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Über dieses Buch

Today, big data affects countless aspects of our daily lives. This book provides a comprehensive and cutting-edge study on big data analytics, based on the research findings and applications developed by the author and his colleagues in related areas. It addresses the concepts of big data analytics and/or data science, multi-criteria optimization for learning, expert and rule-based data analysis, support vector machines for classification, feature selection, data stream analysis, learning analysis, sentiment analysis, link analysis, and evaluation analysis. The book also explores lessons learned in applying big data to business, engineering and healthcare. Lastly, it addresses the advanced topic of intelligence-quotient (IQ) tests for artificial intelligence.
Since each aspect mentioned above concerns a specific domain of application, taken together, the algorithms, procedures, analysis and empirical studies presented here offer a general picture of big data developments. Accordingly, the book can not only serve as a textbook for graduates with a fundamental grasp of training in big data analytics, but can also show practitioners how to use the proposed techniques to deal with real-world big data problems.

Inhaltsverzeichnis

Frontmatter

Concept and Theoretical Foundation

Frontmatter

Chapter 1. Big Data and Big Data Analytics

Abstract
Big data now is a common term. However, the evolution of big data comes from twofold. The creation of the computer in the 1940s gradually provides tools for human beings to collect massive data, while the term “big data” becomes a popular slogan to represent the collection, processing, and analysis of various data [1]. The data has been exponentially growing for the last 70 decades. EMC2 [2] estimated that the world generated 1.8 zettabytes of data (1.8 multiple 21 zeros) by 2011. In fact, this figure has grown to 44 zettabytes, about 24 times in 2020. Big Data Analytics has arisen as the technical means dealing with both theory and application of big data. This chapter elaborates on the understanding of big data and its analytics. Section 1.1 briefly describes big data evolution and challenges. Section 1.2 is about big data’s current status, including its development in the world as well as in China. Section 1.3 explores big data analysis and data science problems.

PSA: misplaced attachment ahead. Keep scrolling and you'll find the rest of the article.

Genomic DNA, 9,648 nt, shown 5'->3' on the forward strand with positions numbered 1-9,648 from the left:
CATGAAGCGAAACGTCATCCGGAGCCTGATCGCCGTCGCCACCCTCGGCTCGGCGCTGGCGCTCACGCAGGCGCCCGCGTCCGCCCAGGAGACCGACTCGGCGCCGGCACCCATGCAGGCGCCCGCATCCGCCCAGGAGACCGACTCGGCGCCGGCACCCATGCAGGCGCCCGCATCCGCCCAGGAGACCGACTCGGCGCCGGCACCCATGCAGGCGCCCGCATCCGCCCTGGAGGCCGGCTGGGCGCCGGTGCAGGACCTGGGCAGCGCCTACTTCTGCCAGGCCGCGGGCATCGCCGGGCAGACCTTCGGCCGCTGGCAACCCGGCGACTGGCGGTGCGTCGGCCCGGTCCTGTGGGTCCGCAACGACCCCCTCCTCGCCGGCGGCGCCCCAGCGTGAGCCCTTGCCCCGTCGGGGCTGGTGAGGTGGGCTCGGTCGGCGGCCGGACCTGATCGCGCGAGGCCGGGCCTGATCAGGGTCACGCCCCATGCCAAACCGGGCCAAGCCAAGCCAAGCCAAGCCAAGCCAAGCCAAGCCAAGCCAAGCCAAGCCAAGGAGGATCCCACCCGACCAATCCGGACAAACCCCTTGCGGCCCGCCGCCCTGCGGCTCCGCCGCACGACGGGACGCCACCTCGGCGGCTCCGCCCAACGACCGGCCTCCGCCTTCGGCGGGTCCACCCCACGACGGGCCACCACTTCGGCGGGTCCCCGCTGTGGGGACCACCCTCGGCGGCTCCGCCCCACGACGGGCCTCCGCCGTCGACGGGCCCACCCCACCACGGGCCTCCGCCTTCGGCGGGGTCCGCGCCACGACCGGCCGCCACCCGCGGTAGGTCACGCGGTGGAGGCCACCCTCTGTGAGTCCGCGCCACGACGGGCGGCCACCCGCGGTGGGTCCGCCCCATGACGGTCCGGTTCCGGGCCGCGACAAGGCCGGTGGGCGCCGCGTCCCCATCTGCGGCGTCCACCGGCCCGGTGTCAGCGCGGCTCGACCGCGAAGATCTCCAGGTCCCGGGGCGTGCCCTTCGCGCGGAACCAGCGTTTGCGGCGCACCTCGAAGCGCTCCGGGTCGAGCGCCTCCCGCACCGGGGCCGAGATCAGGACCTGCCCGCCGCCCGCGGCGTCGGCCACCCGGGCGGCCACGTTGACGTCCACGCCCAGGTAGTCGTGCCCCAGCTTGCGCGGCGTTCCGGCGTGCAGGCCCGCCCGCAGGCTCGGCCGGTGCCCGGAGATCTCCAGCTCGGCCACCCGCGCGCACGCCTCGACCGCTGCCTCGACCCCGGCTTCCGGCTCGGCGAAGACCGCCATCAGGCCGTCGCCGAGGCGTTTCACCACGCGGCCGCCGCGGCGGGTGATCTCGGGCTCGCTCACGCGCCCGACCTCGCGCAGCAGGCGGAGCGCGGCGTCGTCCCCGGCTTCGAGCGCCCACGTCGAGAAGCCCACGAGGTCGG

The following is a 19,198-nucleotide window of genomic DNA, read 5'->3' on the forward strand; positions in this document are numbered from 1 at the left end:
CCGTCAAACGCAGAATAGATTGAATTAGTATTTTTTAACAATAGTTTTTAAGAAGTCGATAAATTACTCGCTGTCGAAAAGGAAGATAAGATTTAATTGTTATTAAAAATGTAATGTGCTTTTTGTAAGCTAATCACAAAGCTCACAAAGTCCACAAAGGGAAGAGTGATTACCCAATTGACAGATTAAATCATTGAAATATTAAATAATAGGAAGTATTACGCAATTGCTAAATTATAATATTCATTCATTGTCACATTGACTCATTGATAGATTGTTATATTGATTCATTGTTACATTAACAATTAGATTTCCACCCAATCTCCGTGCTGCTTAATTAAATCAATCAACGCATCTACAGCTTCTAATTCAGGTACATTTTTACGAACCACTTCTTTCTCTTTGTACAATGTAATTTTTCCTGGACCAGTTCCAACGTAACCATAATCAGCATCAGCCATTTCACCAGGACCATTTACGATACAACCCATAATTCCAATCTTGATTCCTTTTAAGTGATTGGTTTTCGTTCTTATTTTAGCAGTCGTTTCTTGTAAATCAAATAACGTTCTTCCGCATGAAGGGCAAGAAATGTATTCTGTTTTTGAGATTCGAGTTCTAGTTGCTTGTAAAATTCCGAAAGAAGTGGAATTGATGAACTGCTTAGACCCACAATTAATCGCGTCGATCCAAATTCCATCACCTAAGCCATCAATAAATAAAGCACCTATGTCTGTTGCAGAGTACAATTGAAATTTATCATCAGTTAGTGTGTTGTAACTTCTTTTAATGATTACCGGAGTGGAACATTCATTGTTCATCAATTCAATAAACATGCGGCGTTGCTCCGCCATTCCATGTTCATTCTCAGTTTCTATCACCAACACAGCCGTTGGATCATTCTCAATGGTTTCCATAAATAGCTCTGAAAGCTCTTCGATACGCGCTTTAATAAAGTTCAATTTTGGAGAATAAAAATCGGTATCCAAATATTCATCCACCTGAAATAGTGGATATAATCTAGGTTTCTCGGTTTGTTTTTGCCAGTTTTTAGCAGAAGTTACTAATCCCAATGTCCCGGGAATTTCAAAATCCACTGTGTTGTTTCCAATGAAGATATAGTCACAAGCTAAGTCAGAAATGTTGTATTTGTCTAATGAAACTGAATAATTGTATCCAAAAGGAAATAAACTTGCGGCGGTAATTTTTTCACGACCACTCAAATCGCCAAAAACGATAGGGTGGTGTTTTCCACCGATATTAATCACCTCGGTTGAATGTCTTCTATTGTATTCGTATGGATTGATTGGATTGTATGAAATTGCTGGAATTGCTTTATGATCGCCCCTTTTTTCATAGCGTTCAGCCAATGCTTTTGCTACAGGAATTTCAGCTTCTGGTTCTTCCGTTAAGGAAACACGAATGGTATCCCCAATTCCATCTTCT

Yong Shi

Chapter 2. Multiple Criteria Optimization Classification

Abstract
As the increasingly strong computational power of computers fills the shortage of human brain at calculating, data mining, a major component of data science, has emerged as the times require due to its merit of being capable of extracting novel and useful knowledge which has potential value from large scale of complex data. However, from the mathematical perspective, some data mining methods, such as decision tree, genetic algorithm, and association rules could be considered as heuristic algorithms: which means to select a “better solution” from several alternative solutions as the criterion of classification. These methods lack of exploring how to locate the “best solution” systematically.
Yong Shi

Chapter 3. Support Vector Machine Classification

Abstract